The consultation led to three key messages on international health workforce mobility. First, mobilize the diaspora via agreements between sending and receiving countries, including financial resource transfers to fund health systems in countries of origin; Second, to strengthen cooperation with countries benefiting from the migration of health personnel via investments, such as in education and health equipment. Lastly, there was a call to work towards the international standardization (and recognition) of qualifications and diplomas at the regional level, e.g. in the Economic Community of West African States.
The consultation was successful in eliciting some key policy recommendations and identifying obstacles (also for the other themes) that will find (some) reflection in the final report of the UN-HEEG commission. The consultation would have been richer if also non-governmental entities like NGOs, academia, labour unions, private sector and other stakeholders would have had the opportunity to participate. Also, organizing an exclusive Francophone consultation seems outdated and disconnected from 21st century reality. With modern technology for (simultaneous) translation, it should be possible to organize wider regional consultations, for example a regional pan-African consultation on the topic, especially with the South-African head of state being one of the co-chairs. Lastly, there is increasing recognition that health employment is a key sector for economic growth. However, what kind of ‘inclusive economic growth’ actually benefits public health urgently requires political analysis and debate by researchers and policymakers.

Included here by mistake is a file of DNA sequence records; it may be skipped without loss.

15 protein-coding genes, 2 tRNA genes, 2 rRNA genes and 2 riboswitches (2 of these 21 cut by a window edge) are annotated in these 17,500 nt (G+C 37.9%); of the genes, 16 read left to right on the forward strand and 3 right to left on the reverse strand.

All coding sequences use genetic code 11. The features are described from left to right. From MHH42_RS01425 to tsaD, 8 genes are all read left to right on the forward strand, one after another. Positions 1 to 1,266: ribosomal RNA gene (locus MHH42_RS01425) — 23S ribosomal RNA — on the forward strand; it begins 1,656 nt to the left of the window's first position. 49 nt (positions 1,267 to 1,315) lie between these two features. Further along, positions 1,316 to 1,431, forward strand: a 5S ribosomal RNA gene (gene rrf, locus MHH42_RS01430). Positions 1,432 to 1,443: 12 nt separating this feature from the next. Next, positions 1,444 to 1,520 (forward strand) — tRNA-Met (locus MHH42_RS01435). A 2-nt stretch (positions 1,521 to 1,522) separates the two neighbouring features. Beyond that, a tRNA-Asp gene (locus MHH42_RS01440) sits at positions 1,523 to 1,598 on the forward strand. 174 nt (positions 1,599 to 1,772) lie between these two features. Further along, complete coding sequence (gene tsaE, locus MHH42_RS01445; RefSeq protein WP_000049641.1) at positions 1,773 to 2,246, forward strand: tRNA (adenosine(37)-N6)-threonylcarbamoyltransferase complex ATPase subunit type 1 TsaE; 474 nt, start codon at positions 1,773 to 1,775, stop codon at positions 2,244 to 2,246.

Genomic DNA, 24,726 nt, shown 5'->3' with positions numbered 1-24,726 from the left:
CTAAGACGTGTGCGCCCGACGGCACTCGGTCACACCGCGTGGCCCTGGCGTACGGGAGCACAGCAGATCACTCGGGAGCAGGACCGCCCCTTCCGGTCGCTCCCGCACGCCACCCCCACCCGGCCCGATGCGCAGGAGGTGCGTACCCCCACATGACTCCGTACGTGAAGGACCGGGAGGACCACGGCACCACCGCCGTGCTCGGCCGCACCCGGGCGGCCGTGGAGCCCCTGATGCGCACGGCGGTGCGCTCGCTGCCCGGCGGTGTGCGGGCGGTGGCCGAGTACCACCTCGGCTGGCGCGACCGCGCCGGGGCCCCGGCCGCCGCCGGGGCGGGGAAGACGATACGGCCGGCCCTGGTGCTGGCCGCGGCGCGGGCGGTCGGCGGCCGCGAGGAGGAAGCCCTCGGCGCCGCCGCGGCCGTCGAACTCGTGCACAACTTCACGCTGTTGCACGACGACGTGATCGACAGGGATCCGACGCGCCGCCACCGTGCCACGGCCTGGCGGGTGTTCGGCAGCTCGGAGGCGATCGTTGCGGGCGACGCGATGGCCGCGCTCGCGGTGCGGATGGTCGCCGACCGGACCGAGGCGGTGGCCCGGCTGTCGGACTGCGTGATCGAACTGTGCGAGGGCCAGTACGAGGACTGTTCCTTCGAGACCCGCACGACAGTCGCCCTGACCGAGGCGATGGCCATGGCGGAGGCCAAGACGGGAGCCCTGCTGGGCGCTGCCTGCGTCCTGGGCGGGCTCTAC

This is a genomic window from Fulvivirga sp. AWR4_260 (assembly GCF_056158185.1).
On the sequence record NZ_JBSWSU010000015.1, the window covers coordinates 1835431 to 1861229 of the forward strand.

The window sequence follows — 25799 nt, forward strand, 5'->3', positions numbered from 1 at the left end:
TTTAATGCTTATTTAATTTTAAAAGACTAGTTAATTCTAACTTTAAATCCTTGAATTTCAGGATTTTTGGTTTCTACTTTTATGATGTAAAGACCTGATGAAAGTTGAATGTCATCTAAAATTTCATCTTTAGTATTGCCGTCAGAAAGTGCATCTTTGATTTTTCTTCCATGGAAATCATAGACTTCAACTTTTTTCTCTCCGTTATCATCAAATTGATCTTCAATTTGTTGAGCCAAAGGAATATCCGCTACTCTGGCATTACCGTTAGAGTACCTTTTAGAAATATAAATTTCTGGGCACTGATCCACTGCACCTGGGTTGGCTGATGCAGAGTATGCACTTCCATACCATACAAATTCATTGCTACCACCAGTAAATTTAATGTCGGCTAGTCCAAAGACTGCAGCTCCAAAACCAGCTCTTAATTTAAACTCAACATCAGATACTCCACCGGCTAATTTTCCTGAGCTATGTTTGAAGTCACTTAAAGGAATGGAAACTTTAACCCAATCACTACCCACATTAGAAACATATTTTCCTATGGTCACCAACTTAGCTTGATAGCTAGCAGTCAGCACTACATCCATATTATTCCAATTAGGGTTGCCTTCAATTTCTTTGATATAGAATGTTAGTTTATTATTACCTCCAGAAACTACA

From a diplomacy perspective it is also interesting to note that in 2016 both in France and in South-Africa there have been serious societal tensions on labour law and educational reforms. How do these countries relate their domestic challenges with this foreign policy initiative? In essence it requires us to approach global health workforce development not only from a public health perspective but also from a political economy and foreign policy angle, including the relation between workforce development and security interests.
The adoption of the global HRH strategy: workforce 2030 during the recent 69th World Health Assembly, in combination with the UN-HEEG commission provides the global momentum to commit to the financing of health workforce development at national and international levels. The IMF acknowledges that an alternative to the neoliberal politics is necessary to secure public goods and services. Scholars have provided the evidence that there is a considerable fiscal multiplier of social sector employment. There are already proposals for financial mechanisms to redress inequalities in the global health labour market. The final report of the UN-HEEG at the UNGA in September 2016 will lead to further debate on how to translate this into (international) policies. One can count on IHP to critically analyze this process and to be engaged in the next steps.